Left in lurch after Irma
T he r ecent de vas t ati on wrought by Hurricane Irma left hundreds — at least — of Canadians stranded across the Caribbean, in urgent need of evacuation. Many have complained about a lack of help from Canadian government officials.
They have a point, but it’s not the only point. Canadian governments owe their citizens aid abroad, and should be held to account when their responses to crises are lacking. But Canadians travellers must take responsibility for their own safety and welfare. It is only natural to let one’s guard down on vacation, when the entire point is carefree relaxation.
But hurricanes in the Caribbean are not unusual. Anyone travelling there for pleasure — or even more so, wintering, working or studying there — should know that. Even at home, we’ve all been advised to keep our essential documents and a three-day supply of food and water at the ready, for the minuscule chance disaster comes here. Away from home the best plan is always getting out of Dodge before disaster strikes, but barring that, it is possible to be prepared to survive even major disasters.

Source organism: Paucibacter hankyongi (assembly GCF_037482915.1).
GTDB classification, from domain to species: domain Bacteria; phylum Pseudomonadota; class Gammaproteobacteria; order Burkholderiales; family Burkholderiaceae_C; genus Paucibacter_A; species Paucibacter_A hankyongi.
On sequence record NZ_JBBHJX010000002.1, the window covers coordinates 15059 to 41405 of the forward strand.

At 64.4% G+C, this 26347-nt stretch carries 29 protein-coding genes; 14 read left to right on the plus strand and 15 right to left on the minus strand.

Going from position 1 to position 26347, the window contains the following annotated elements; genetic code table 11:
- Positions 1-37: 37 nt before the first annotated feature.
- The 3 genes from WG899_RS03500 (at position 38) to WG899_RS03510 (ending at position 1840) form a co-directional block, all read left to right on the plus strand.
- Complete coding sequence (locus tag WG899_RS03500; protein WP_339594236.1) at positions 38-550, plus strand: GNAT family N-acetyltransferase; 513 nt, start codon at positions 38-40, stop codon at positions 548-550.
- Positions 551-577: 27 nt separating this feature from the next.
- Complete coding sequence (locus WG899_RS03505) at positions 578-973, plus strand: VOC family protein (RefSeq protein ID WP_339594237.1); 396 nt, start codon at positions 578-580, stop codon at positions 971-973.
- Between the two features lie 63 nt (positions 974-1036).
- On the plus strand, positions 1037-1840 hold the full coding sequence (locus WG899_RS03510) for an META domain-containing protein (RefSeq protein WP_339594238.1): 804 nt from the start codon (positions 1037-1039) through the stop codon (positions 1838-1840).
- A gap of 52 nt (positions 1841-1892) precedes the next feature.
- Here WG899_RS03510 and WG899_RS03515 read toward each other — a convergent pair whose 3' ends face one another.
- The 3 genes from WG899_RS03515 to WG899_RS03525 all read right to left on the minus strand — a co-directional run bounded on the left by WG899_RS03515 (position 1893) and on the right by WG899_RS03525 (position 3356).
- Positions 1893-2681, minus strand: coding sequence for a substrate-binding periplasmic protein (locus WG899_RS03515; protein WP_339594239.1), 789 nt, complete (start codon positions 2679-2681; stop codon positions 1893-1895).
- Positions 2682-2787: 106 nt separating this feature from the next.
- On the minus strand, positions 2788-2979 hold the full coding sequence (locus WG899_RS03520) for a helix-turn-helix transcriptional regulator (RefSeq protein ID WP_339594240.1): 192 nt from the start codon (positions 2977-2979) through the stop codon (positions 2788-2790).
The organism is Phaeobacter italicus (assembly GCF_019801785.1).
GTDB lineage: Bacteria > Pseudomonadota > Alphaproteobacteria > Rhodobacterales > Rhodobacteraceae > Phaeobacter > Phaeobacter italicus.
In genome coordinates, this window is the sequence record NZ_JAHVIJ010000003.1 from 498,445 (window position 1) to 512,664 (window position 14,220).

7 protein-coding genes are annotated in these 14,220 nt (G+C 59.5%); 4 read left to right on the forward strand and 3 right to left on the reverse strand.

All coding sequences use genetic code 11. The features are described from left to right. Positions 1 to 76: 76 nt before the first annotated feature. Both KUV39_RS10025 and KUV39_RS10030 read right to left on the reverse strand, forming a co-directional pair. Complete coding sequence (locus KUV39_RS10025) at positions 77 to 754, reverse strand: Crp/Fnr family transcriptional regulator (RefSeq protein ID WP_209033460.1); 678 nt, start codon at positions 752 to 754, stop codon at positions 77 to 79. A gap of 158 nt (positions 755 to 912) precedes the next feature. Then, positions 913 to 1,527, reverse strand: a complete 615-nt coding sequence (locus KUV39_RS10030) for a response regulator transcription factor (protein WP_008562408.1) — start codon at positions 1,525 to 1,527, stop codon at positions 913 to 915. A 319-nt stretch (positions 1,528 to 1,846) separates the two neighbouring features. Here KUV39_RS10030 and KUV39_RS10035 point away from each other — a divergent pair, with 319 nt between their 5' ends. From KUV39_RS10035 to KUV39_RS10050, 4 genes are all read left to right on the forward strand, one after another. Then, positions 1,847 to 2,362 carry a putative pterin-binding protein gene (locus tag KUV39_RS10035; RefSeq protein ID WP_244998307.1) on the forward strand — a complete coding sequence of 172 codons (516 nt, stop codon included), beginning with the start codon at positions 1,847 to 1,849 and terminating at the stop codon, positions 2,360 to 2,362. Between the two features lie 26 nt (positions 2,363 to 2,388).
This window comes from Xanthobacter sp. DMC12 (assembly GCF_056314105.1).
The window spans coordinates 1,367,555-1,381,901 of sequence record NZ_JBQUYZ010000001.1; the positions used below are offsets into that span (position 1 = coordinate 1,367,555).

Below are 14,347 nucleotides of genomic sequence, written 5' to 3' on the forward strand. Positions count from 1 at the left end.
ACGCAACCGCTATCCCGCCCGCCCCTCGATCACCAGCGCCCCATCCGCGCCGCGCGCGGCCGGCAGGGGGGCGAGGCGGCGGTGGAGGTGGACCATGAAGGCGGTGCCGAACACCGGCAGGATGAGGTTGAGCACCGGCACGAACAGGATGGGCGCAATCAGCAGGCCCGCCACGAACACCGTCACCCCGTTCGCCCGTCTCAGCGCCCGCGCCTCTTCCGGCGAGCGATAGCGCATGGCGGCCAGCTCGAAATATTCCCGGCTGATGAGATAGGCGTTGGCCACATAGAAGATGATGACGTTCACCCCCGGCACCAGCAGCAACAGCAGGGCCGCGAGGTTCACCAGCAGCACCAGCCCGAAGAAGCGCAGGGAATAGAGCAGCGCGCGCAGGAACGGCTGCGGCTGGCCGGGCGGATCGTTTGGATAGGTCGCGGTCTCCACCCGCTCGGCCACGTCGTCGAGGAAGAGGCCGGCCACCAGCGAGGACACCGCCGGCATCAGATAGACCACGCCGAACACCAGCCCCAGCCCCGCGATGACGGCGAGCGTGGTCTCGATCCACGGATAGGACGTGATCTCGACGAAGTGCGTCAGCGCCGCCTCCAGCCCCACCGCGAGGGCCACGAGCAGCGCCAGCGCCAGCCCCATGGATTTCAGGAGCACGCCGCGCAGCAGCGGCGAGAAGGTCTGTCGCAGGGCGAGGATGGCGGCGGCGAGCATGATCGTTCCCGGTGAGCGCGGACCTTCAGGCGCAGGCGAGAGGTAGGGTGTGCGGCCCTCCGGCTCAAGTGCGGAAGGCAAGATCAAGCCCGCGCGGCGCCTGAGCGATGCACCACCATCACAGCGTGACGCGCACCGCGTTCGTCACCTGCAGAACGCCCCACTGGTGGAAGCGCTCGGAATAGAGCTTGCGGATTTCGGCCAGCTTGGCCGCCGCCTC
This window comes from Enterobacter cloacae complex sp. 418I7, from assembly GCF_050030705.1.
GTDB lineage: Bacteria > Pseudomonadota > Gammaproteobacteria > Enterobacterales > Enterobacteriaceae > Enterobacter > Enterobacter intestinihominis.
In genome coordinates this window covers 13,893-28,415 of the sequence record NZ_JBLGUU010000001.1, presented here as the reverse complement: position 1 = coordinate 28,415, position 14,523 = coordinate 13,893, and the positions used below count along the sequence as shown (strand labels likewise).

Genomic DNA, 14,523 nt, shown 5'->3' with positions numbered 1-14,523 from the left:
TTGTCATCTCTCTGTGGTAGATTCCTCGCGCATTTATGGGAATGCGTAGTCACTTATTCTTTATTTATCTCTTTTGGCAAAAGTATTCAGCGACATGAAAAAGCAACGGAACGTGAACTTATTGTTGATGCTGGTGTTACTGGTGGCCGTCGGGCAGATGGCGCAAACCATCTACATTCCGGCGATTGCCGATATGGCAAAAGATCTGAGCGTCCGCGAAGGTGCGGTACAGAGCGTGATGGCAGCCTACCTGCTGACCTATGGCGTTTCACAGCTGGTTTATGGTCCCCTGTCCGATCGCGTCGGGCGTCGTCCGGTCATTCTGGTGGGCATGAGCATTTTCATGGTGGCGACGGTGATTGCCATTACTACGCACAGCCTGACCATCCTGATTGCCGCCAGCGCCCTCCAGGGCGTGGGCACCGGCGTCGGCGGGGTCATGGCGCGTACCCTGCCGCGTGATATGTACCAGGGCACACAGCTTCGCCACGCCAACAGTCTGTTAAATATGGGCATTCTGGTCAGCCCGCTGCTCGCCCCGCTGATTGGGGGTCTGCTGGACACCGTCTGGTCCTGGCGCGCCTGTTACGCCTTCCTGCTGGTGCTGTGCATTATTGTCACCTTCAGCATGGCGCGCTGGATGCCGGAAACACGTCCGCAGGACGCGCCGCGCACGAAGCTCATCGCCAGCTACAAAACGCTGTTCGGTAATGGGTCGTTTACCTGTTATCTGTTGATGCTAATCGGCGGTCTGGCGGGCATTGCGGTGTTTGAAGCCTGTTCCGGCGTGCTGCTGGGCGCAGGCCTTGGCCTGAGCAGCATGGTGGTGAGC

Indeed, it’s necessary, especially in areas prone to such events. In the immediate aftermath of disaster, a Canadian passport is no substitute for common sense, a case of bottled water and some canned soup. So yes, it’s clear that many Canadians either made a bet that Irma would not come their way — and lost — or naively felt the hurricane wouldn’t be as bad as forecast. That responsibility rests with them. But it’s still true that Canada’s response to the crisis seemed wanting, particularly compared to its allies. Our citizens should try to see to their own needs, of course, but still shouldn’t expect less help than the U.S. or European Union provided their citizens ( in the latter case, from much farther away).
News reports in recent days have reiterated that even as American and European military aircraft landed in devastated areas to disgorge soldiers and supplies and fly citizens home, Canadian officials seemed barely able to put out good information. As allied military planes flew their citizens to safety, Canada left it to our airlines to figure out on their own.
There’s nothing wrong with tapping the resources and expertise of the private sector in such a situation; it’s to be encouraged. But this is one of those areas that actually falls within a government’s duties: in co- ordinating the effort, in working with local authorities to secure landing rights and co- operation at functioning airports, and in communicating with our citizens as best as is possible. That seems not to have happened here. We deserve to know why.